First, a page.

Yang Hengjun Free? (And Who Is He?)
A former diplomat, [Yang] saw democracy at work in the Western world, and he [eventually] became a lively and acute advocate of universal values. He is also a writer of spy fiction. He use of a vivid and popular style of writing earned him admirers among a wide range of readers, including Party officials and rural workers. A group of migrant workers even established their own Yang Hengjun reading group.
When Yang Hengjun started writing his blog, people felt there was something mysterious about him. A man in his forties, and no one has any idea where he comes from, and here he is writing a blog about military affairs, national security and politics. Moreover, it was said he had written international spy fiction. For a time, opinions were widely divided. Some said that he’s one of our own, after all. Others speculated that he must be a spy.
There’s no question that Yang Hengjun is a strange one. “That’s right, I used to work inside the [Chinese] system. I was in the Ministry of Foreign Affairs for twenty years, and I also worked in politics and law and other systems. Professional ethics demand I keep quiet about exactly what I did at the Ministry of Foreign Affairs. But what does writing a blog have to do with what I did in the past? I have a friends who are policeman, national security guys and foreign ministry people about the ministerial level, and they write blogs too. They too write their suggestions as citizens, and their ideas are much like mine. It’s just that no-one reads them.”
The post at CMP also includes a reading list of ten translations of Yang’s work. ChinaGeeks, meanwhile, has posted a translation of journalist Zhang Wen’s reaction to Yang’s detention:
On March 28, when I saw this news on the net, I was shocked; I truly couldn’t believe my eyes. On the 26th, I had met up with him and had a chat. In the past, I recommended his book “Jiaguo Tianxia”, and he had agreed to give me a signed copy and present it to me when he got to Beijing this trip.
During the meal [on the 26th], Dr. Xu Zhiyong, mentioned lawyer Teng Biao had been taken away [by police], and everyone felt very sad. Only brother [Yang] Hengjun was still smiling and trying to console us. Who could have known that just the next day, it would be his turn to “have an accident.”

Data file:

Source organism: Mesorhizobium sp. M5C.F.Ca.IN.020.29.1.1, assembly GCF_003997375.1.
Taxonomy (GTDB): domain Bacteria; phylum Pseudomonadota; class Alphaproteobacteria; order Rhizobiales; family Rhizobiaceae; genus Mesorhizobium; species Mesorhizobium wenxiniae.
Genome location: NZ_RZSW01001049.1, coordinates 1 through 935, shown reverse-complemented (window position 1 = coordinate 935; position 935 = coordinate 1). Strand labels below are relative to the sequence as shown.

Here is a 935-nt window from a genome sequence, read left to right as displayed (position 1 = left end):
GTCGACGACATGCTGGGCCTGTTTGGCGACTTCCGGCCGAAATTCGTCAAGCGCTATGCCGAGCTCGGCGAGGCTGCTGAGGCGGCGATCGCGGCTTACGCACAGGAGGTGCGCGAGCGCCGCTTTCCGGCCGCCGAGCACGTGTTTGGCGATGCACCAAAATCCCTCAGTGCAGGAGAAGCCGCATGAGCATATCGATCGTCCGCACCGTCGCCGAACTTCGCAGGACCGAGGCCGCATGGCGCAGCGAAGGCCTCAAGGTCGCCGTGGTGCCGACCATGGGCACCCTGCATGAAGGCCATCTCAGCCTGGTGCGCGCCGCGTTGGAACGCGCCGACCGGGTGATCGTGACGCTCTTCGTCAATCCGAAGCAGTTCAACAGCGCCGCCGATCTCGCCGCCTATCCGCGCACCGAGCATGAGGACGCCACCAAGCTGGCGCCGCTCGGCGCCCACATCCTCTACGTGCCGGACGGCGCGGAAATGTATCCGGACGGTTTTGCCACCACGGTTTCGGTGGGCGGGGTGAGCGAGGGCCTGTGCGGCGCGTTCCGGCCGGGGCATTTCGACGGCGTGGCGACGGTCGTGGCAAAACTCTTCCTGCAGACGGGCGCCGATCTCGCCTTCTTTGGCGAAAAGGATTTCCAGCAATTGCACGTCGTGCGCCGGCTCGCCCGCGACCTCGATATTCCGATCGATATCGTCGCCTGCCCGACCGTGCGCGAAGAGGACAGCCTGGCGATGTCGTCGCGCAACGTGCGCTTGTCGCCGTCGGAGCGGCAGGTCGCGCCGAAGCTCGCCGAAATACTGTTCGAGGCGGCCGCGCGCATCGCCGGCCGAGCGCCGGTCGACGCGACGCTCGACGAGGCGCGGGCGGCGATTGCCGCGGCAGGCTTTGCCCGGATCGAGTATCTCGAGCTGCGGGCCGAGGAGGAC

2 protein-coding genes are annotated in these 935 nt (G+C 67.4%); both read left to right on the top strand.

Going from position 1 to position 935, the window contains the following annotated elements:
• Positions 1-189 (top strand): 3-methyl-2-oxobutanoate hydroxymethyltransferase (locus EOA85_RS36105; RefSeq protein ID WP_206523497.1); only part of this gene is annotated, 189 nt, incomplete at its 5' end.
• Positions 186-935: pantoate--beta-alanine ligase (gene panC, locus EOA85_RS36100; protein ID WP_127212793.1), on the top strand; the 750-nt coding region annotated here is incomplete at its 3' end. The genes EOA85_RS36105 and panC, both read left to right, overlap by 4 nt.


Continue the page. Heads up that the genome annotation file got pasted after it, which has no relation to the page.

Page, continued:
Thinking about that now, it’s really hard to focus. After the lunch ended, we all went our separate ways. I went to Houhai to meet up with some family and have a little fun. In the warm afternoon sun and spring breeze, I flipped idly through “Jiaguo Tianxia,” and I was moved again by the warm, loving, sincere, and powerful words.
The site also carries a translation of a recent blog post by Ran Yunfei, entitled “Domestic Microblogs Exist to Die in Battle”. Ran’s wife received notice that he had been formally charged with subversion on Monday.
The internet is a big gift from God to the human race, especially to China, but it’s a shame that when confronted with this rich and multi-faceted gift, many people are at a loss as to what to do. Because Chinese people have never received such a good gift, it has made some people lose all curiosity for digging out the gift, [as well as] all exploratory spirit, and all creativity. That is to say, after being enslaved for a long time, they have even lost all desire, confidence, toughness and strength to cast off their rotten shackles. This is the Chinese people’s grief. When facing the constant progression of the internet, some people’s eyes are seeing just as ignorantly and as powerlessly as before. There’s no harm in cautiously believing that the transformative effect that the internet has brought to Chinese society has only just begun, and the curtain has only just opened on the interaction between Twitter and domestic blogs. The best scene is yet to come.